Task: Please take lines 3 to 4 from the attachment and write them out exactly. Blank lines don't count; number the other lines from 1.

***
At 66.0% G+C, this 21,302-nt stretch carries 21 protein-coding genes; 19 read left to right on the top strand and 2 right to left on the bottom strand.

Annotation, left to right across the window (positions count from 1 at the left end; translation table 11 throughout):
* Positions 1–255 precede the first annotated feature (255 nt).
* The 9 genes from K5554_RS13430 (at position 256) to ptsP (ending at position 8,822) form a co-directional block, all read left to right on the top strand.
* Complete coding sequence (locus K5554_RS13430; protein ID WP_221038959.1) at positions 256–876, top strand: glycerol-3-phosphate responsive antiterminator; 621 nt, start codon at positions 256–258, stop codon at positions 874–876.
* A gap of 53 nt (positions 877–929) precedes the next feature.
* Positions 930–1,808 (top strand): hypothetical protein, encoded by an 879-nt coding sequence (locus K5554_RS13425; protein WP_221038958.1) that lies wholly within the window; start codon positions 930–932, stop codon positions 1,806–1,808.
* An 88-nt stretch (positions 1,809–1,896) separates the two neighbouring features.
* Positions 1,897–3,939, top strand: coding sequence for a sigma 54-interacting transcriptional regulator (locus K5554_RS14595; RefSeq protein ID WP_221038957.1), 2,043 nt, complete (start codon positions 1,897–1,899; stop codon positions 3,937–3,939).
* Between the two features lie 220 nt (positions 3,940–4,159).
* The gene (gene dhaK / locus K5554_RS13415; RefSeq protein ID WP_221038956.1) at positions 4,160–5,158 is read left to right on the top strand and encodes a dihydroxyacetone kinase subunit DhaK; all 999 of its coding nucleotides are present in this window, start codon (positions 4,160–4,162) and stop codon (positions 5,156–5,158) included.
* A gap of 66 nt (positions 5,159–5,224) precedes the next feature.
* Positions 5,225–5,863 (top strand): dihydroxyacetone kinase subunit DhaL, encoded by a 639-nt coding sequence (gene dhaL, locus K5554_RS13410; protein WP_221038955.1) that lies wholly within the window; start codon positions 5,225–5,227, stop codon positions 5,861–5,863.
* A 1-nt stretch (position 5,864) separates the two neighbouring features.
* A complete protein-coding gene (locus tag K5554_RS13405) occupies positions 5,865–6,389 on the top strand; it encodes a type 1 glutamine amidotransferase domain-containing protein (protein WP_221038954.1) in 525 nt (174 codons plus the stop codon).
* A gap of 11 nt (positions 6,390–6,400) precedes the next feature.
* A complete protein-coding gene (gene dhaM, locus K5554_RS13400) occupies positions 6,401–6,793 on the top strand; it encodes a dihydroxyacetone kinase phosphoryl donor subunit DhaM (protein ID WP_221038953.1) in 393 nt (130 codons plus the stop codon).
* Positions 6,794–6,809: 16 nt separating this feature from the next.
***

* Positions 1–255 precede the first annotated feature (255 nt).
* The 9 genes from K5554_RS13430 (at position 256) to ptsP (ending at position 8,822) form a co-directional block, all read left to right on the top strand.